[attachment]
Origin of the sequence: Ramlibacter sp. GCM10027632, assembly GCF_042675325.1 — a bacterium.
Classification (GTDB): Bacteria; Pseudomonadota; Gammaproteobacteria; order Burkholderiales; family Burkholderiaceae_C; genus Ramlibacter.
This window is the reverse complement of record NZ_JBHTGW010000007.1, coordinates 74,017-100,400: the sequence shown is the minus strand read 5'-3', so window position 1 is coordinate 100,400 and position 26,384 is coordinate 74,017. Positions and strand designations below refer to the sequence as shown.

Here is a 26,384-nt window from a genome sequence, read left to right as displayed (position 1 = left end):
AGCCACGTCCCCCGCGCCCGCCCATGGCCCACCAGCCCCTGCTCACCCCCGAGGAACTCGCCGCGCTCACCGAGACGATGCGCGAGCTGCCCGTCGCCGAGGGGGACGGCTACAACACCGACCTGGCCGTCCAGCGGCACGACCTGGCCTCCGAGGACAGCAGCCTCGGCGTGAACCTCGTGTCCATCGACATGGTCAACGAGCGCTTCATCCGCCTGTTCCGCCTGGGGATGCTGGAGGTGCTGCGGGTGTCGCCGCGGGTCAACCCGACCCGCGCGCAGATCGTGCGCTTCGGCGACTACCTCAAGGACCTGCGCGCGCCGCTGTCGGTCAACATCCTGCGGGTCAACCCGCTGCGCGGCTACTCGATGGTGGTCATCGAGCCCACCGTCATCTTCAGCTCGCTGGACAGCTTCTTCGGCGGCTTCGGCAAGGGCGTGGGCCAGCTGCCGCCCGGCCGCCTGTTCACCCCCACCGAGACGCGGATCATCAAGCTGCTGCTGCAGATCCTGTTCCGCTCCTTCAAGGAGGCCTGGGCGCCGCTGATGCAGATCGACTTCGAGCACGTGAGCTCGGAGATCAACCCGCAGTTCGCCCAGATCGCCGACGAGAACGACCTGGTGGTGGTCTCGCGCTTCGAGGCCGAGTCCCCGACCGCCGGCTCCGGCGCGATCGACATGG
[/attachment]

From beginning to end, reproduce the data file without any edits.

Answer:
Origin of the sequence: Ramlibacter sp. GCM10027632, assembly GCF_042675325.1 — a bacterium.
Classification (GTDB): Bacteria; Pseudomonadota; Gammaproteobacteria; order Burkholderiales; family Burkholderiaceae_C; genus Ramlibacter.
This window is the reverse complement of record NZ_JBHTGW010000007.1, coordinates 74,017-100,400: the sequence shown is the minus strand read 5'-3', so window position 1 is coordinate 100,400 and position 26,384 is coordinate 74,017. Positions and strand designations below refer to the sequence as shown.

Here is a 26,384-nt window from a genome sequence, read left to right as displayed (position 1 = left end):
AGCCACGTCCCCCGCGCCCGCCCATGGCCCACCAGCCCCTGCTCACCCCCGAGGAACTCGCCGCGCTCACCGAGACGATGCGCGAGCTGCCCGTCGCCGAGGGGGACGGCTACAACACCGACCTGGCCGTCCAGCGGCACGACCTGGCCTCCGAGGACAGCAGCCTCGGCGTGAACCTCGTGTCCATCGACATGGTCAACGAGCGCTTCATCCGCCTGTTCCGCCTGGGGATGCTGGAGGTGCTGCGGGTGTCGCCGCGGGTCAACCCGACCCGCGCGCAGATCGTGCGCTTCGGCGACTACCTCAAGGACCTGCGCGCGCCGCTGTCGGTCAACATCCTGCGGGTCAACCCGCTGCGCGGCTACTCGATGGTGGTCATCGAGCCCACCGTCATCTTCAGCTCGCTGGACAGCTTCTTCGGCGGCTTCGGCAAGGGCGTGGGCCAGCTGCCGCCCGGCCGCCTGTTCACCCCCACCGAGACGCGGATCATCAAGCTGCTGCTGCAGATCCTGTTCCGCTCCTTCAAGGAGGCCTGGGCGCCGCTGATGCAGATCGACTTCGAGCACGTGAGCTCGGAGATCAACCCGCAGTTCGCCCAGATCGCCGACGAGAACGACCTGGTGGTGGTCTCGCGCTTCGAGGCCGAGTCCCCGACCGCCGGCTCCGGCGCGATCGACATGG